My annual nostalgia of Easter now blossoms in reverse. My firstborn was killed in Afghanistan in the fall of 2011, the wild season of skeletal trees surrendering their fiery leaves to swirl and spiral into oblivion. Winter’s crushing mourning forged ahead—unstoppable, bringing life as I knew it to an abrupt halt. Nothing prepares a parent’s heart for the horizon now darkened by the death of a child whose days once seemed bright and limitless.
The aftermath of my son’s death advanced and nothing in mourning’s wake remained untouched. Not one day. Not one Holy day. Not one night. As sorrow hung at dusk, every morning began with the death of last night’s vigil. Even so, the longest, darkest night arose to a resurrection dawn.
As my life shadows deep, my firstborn’s absence remains forever present. Frozen in my mind’s eye at 17-days-and 29-years-old, Kristoffer ages not in heaven. And yet, I count His Easters in years. Five. Long. Years. Seasoned by sorrow. Before Kristoffer was killed, I looked forward to Easter daffodils pressing their buttery cups up through winter’s frosty glitter, dancing on the exhales of the arctic breeze. Their golden trumpets announced the grande jeté from wintertide to spring’s invincible rebirth.
Raised to sit quietly on a wooden church pew from the age of three, I attended church each Easter to commemorate my rebirth through Jesus’ agonizing death, burial and resurrection. Over time, if I’d heard the beloved Easter story, once, it felt like I’d heard it a million times. Kristoffer’s homicide transformed Easter from familiar ritual to raw reality. Death had not passed over my door posts and lintel. The night I received ‘the news,’ the life, suffering, death and magnificent defeat and triumph over death resonated powerful like never before.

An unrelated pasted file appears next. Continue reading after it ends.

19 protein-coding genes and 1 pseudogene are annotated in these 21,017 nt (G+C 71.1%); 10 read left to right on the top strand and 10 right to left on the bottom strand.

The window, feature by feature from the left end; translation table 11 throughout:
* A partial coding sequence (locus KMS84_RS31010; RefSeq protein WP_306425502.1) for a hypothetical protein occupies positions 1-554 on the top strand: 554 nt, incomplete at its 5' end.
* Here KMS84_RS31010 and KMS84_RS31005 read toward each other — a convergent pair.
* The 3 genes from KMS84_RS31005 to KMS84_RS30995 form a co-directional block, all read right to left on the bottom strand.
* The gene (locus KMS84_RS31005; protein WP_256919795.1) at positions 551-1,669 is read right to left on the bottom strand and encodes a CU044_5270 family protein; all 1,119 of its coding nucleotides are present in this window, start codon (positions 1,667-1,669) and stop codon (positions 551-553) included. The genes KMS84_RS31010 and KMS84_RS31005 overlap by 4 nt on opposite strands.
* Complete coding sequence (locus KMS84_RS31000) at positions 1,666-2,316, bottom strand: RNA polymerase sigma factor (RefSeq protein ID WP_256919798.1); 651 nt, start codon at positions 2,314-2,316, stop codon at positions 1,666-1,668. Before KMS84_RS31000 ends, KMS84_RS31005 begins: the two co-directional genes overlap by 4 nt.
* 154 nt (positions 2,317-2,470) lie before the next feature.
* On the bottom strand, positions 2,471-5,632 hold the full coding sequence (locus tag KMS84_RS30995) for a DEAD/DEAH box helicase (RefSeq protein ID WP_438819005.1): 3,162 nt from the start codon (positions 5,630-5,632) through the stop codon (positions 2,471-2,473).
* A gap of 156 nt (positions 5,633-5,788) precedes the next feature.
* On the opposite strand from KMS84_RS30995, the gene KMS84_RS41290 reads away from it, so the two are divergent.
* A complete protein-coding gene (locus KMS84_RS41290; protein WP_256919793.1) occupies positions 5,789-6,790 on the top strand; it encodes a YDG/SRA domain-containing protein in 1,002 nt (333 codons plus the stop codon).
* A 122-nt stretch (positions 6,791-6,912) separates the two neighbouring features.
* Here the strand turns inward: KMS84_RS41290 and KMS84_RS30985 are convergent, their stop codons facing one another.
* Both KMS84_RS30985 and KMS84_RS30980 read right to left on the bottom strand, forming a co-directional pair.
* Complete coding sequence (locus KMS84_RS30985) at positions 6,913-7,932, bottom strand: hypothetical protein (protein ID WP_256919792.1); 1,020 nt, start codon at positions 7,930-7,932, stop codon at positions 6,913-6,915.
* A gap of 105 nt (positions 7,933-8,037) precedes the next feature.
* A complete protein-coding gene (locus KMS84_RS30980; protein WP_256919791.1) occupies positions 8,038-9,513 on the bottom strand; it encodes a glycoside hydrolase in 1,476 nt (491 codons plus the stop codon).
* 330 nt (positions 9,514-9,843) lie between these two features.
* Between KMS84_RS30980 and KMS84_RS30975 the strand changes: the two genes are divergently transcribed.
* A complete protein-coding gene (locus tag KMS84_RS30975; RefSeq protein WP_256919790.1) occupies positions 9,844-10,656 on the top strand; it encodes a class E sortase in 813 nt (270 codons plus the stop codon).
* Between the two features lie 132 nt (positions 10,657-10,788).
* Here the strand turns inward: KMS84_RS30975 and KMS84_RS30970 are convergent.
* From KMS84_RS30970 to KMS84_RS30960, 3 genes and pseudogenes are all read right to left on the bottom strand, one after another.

I was so thankful for “Greater love has no one than this, that one lay down his life for his friends.” (John 15:13). I was so thankful Christ walked toward Jerusalem, toward the cross, toward deadly pain to secure freedom from slavery to sin. Jesus’ sacrifice offered me the solace and hope of embracing my son again. That same resurrection hope also comforted me in knowing that the emotional struggles inflicted upon my son were now healed and he was at peace in the presence of the Prince of Peace.
Although Jesus reversed the curse of sin and the power of death holding our hearts and minds captive, the power of death can still bury the hope and faith of the living. The death of a child disheartens those left behind with an intense yearning to cease living. How could I ever be completely at home again in this world of heartache, when a piece of my heart resides resurrected in heaven? Victor Hugo described it best: “Tu n’es plus là où tu étais, mais tu es partout là où je suis,” “You’re not where you were, but you are everywhere where I am.”
On Kristoffer’s Easter Year 1, I journaled: “Kristoffer is risen and celebrating his first Easter in heaven with our risen Ha-Mashiach, the Annointed, our Messiah (John 1:41). I miss you so much, son. You’re experiencing a joy-filled eternity.” Easter Year 3, I journaled: Today is Kristoffer’s third Easter in Heaven. He experiences the victory that I read about in 1 Corinthians 15:54-58. “Death is swallowed up in victory.” But I still feel the sting, the pain, the missing of my son every day, not wanting to believe it.